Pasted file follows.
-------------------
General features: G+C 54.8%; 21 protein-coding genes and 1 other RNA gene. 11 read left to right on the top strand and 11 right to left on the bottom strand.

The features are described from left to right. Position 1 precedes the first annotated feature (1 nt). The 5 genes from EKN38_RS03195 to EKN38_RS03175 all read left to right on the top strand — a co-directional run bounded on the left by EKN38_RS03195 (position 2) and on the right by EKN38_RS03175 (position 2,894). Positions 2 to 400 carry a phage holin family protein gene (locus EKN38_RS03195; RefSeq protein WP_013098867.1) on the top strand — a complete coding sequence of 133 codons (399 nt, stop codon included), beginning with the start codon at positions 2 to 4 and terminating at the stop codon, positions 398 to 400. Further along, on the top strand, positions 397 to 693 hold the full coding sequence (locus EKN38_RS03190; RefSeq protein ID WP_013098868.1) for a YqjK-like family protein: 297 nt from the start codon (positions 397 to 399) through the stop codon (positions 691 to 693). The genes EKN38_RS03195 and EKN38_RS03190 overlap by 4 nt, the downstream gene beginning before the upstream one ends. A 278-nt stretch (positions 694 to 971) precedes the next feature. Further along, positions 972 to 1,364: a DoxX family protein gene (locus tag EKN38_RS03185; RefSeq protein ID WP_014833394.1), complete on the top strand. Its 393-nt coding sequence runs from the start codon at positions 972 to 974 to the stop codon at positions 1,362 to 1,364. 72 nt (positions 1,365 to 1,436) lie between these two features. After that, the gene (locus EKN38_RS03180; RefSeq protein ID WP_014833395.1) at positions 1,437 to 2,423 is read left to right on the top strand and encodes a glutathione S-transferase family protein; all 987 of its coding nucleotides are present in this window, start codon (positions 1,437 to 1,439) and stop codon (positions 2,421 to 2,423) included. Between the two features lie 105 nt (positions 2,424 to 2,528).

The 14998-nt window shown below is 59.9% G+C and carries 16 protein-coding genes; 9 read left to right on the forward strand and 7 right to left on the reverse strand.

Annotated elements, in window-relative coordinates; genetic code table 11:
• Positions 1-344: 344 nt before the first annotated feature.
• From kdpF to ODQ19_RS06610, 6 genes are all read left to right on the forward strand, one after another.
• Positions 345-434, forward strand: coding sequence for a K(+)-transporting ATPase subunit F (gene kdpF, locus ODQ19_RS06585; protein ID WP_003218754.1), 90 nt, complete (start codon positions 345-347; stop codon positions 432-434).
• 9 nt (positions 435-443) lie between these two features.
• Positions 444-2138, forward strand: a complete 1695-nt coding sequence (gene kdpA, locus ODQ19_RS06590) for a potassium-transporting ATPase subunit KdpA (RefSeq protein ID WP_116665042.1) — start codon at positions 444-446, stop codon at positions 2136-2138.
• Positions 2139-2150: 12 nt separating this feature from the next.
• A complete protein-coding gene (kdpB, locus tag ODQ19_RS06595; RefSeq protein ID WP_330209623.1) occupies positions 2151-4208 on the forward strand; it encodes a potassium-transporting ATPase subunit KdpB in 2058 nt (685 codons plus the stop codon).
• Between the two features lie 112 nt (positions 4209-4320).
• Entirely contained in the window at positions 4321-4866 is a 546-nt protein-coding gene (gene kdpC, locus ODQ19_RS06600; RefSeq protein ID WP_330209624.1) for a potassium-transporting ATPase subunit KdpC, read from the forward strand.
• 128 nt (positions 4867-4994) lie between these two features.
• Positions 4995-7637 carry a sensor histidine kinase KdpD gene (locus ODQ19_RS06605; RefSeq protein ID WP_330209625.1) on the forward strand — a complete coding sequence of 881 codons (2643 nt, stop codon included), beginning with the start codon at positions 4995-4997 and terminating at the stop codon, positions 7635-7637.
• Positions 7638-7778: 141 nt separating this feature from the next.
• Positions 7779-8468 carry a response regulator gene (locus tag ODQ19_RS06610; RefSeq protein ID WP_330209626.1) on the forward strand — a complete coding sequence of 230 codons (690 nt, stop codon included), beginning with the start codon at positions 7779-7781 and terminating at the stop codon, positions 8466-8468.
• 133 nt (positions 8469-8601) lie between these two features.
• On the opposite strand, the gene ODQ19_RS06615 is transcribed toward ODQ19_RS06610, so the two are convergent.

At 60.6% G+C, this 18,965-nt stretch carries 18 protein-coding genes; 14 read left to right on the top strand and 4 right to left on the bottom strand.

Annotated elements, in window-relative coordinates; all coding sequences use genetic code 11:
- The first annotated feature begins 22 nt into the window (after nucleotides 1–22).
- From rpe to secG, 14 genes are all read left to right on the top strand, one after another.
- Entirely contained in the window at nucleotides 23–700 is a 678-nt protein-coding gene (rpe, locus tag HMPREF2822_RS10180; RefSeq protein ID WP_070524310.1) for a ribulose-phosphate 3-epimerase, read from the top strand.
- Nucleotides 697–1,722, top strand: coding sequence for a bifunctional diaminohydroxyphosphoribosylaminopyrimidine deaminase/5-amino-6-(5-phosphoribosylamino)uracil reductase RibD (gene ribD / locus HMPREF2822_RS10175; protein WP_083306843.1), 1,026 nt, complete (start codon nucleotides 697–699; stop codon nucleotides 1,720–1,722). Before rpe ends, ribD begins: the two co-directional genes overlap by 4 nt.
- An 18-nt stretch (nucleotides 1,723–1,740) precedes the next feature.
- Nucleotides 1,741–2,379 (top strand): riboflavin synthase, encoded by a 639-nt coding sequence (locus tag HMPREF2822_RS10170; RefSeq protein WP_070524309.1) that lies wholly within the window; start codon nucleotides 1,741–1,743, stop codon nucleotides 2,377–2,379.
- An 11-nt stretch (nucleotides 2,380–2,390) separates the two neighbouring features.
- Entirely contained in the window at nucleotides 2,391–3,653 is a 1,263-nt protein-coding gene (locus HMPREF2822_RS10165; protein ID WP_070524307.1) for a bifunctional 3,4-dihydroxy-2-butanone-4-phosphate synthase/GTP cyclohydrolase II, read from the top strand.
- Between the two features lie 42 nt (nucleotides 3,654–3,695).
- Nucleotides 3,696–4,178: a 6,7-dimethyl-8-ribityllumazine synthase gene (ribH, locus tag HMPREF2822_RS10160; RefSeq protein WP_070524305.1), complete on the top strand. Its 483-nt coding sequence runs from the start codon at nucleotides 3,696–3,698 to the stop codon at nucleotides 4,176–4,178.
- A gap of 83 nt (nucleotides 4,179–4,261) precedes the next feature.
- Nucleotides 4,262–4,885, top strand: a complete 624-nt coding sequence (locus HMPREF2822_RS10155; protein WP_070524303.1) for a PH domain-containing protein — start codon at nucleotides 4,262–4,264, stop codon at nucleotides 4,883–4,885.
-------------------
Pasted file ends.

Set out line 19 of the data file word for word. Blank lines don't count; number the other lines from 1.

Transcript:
• On the opposite strand, the gene ODQ19_RS06615 is transcribed toward ODQ19_RS06610, so the two are convergent.